a light source (2) configured to send optical signals through tissue at least at a first light wavelength and at a second light wavelength; and
a detector (3) configured to receive optical signals after transmission through the tissue for producing signals indicative of the light absorption of arterial blood, wherein, in order to indicate if the probe is not properly attached to a tissue site, the probe further comprises a light emitter (9) configured to produce a signal at a third wavelength, the third wavelength being chosen so that human tissue is less transparent than at the first and second wavelengths.
8. The probe of claim 7, wherein the probe further comprises a unit for comparing a current transfer ratio (CTR) of two or more wavelengths.
9. The probe of claim 7, wherein the third wavelength is shorter than 600 nm or longer than 1000 nm.
10. The probe of claim 9, wherein the third wavelength is essentially 500-550 nm or 1300 nm or more.
11. The probe of claim 7, wherein the probe is a pulse oximeter probe.
12. The probe of claim 7, wherein the probe further comprises at least more than one light emitters, wherein each of the at least more than one light emitters is configured to produce a poorly penetrating wavelength.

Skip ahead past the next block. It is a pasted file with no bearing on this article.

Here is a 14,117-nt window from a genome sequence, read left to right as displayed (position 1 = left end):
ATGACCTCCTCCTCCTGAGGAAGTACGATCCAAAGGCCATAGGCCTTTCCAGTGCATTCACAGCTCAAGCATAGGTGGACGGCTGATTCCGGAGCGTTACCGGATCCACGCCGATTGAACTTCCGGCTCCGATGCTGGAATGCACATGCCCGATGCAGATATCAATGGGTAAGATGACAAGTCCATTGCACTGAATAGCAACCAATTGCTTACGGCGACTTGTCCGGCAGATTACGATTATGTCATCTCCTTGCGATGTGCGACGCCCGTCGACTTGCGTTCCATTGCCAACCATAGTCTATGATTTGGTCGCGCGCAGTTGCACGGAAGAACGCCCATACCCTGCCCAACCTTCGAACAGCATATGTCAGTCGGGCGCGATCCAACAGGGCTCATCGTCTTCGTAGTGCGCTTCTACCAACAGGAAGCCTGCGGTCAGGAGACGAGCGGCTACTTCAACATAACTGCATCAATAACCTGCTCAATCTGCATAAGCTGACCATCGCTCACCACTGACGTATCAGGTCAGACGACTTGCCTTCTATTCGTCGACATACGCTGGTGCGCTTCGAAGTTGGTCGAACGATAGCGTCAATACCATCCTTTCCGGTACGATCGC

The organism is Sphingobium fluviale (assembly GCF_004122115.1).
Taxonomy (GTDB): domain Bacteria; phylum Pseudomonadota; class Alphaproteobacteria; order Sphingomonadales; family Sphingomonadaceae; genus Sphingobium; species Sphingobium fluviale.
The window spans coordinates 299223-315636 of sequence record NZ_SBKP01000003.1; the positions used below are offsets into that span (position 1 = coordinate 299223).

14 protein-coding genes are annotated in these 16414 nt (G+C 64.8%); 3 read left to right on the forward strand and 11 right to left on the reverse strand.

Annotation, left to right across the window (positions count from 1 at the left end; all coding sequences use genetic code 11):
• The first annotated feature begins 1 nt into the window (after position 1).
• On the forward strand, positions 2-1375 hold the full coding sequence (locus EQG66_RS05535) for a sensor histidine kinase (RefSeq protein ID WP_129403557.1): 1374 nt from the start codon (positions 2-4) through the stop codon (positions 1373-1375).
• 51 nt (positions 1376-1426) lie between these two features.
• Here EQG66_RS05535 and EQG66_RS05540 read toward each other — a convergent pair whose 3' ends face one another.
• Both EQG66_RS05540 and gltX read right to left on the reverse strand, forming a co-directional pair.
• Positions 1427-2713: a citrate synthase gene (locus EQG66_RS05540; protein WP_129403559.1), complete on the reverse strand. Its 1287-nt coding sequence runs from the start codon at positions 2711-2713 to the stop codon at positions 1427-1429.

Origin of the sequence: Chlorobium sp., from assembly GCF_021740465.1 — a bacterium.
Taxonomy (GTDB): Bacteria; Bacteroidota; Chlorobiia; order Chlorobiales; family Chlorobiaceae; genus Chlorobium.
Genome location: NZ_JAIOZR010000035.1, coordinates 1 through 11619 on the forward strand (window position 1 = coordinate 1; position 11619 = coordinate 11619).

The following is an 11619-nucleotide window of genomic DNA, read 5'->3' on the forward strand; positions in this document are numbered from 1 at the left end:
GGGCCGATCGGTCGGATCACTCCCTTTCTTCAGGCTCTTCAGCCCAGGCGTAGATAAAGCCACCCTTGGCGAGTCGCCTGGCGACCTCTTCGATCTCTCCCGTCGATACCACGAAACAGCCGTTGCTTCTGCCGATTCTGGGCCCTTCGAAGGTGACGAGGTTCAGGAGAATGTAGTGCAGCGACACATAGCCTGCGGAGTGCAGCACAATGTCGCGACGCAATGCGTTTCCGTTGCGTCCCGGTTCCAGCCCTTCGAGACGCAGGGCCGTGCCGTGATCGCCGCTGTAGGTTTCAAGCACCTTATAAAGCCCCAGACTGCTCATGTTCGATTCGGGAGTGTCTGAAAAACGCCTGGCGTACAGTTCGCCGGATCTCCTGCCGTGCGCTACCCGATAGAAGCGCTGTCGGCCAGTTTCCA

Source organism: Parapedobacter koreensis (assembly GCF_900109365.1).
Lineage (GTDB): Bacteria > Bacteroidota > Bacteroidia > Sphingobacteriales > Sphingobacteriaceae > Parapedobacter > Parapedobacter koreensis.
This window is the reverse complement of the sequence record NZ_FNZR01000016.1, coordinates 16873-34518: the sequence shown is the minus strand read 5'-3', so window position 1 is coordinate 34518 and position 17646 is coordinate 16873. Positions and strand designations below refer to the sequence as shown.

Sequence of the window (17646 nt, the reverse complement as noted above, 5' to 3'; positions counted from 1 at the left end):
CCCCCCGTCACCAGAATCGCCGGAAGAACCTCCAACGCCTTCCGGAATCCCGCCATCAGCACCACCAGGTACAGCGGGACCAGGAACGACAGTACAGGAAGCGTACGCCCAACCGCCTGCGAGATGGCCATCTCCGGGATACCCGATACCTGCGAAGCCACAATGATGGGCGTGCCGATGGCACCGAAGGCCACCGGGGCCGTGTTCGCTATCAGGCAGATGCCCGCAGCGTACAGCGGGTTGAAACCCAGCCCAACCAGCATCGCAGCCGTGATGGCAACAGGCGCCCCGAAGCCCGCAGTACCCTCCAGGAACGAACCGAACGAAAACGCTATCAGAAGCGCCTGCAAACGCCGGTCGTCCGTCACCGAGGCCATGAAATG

Description
BACKGROUND OF THE INVENTION

The invention relates to a method for use with a probe, which produces a signal indicative of the light absorption of arterial blood at least at a first light wave-length and at a second light wavelength. The invention relates further to a probe comprising a light source sending optical signals through the tissue at least at a first light wavelength and at a second light wavelength, and a detector receiving optical signals after transmission through the tissue for producing signals indicative of the light absorption of arterial blood.

The invention relates for example to devices used for non-invasively determining the amount of at least one light absorbing substance in a subject. These devices are typically pulse oximeters used to measure the blood oxygenation of a patient. More specifically, the invention relates to the detection of “probe-off” in such a device. The invention relates generally to devices used for non-invasively determining the amount of at least one light absorbing substance in a subject. These devices are typically pulse oximeters used to measure the blood oxygenation of a patient. More specifically, the invention relates to the detection of “probe-off” in such a device.